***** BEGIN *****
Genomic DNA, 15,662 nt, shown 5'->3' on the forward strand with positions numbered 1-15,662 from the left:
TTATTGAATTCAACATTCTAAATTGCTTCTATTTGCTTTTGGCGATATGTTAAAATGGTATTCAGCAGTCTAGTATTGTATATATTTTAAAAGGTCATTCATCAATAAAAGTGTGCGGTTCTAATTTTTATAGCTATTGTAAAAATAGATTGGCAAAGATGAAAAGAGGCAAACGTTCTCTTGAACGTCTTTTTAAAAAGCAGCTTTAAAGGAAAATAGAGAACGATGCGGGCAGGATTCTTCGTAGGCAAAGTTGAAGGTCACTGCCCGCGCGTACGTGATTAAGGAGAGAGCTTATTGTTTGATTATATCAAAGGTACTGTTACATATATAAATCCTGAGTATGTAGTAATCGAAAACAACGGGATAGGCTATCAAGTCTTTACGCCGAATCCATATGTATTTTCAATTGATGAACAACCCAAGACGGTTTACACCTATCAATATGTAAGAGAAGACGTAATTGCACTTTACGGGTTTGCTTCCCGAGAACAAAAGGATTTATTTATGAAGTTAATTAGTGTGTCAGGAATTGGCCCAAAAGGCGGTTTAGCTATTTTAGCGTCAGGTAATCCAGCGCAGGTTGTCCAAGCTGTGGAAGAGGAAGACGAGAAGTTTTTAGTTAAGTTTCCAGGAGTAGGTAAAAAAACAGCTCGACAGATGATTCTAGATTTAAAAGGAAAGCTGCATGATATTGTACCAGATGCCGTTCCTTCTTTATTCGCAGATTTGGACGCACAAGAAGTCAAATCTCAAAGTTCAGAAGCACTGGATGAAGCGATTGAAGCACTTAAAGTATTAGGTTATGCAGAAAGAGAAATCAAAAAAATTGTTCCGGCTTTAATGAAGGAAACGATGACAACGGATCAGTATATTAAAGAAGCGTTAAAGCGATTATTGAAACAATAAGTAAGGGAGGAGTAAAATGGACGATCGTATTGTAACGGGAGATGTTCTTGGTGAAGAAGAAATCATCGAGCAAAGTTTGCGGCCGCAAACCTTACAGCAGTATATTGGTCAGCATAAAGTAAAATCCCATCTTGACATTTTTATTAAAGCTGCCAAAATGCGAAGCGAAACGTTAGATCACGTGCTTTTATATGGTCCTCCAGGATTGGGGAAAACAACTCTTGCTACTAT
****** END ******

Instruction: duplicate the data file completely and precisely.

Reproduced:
Genomic DNA, 15,662 nt, shown 5'->3' on the forward strand with positions numbered 1-15,662 from the left:
TTATTGAATTCAACATTCTAAATTGCTTCTATTTGCTTTTGGCGATATGTTAAAATGGTATTCAGCAGTCTAGTATTGTATATATTTTAAAAGGTCATTCATCAATAAAAGTGTGCGGTTCTAATTTTTATAGCTATTGTAAAAATAGATTGGCAAAGATGAAAAGAGGCAAACGTTCTCTTGAACGTCTTTTTAAAAAGCAGCTTTAAAGGAAAATAGAGAACGATGCGGGCAGGATTCTTCGTAGGCAAAGTTGAAGGTCACTGCCCGCGCGTACGTGATTAAGGAGAGAGCTTATTGTTTGATTATATCAAAGGTACTGTTACATATATAAATCCTGAGTATGTAGTAATCGAAAACAACGGGATAGGCTATCAAGTCTTTACGCCGAATCCATATGTATTTTCAATTGATGAACAACCCAAGACGGTTTACACCTATCAATATGTAAGAGAAGACGTAATTGCACTTTACGGGTTTGCTTCCCGAGAACAAAAGGATTTATTTATGAAGTTAATTAGTGTGTCAGGAATTGGCCCAAAAGGCGGTTTAGCTATTTTAGCGTCAGGTAATCCAGCGCAGGTTGTCCAAGCTGTGGAAGAGGAAGACGAGAAGTTTTTAGTTAAGTTTCCAGGAGTAGGTAAAAAAACAGCTCGACAGATGATTCTAGATTTAAAAGGAAAGCTGCATGATATTGTACCAGATGCCGTTCCTTCTTTATTCGCAGATTTGGACGCACAAGAAGTCAAATCTCAAAGTTCAGAAGCACTGGATGAAGCGATTGAAGCACTTAAAGTATTAGGTTATGCAGAAAGAGAAATCAAAAAAATTGTTCCGGCTTTAATGAAGGAAACGATGACAACGGATCAGTATATTAAAGAAGCGTTAAAGCGATTATTGAAACAATAAGTAAGGGAGGAGTAAAATGGACGATCGTATTGTAACGGGAGATGTTCTTGGTGAAGAAGAAATCATCGAGCAAAGTTTGCGGCCGCAAACCTTACAGCAGTATATTGGTCAGCATAAAGTAAAATCCCATCTTGACATTTTTATTAAAGCTGCCAAAATGCGAAGCGAAACGTTAGATCACGTGCTTTTATATGGTCCTCCAGGATTGGGGAAAACAACTCTTGCTACTAT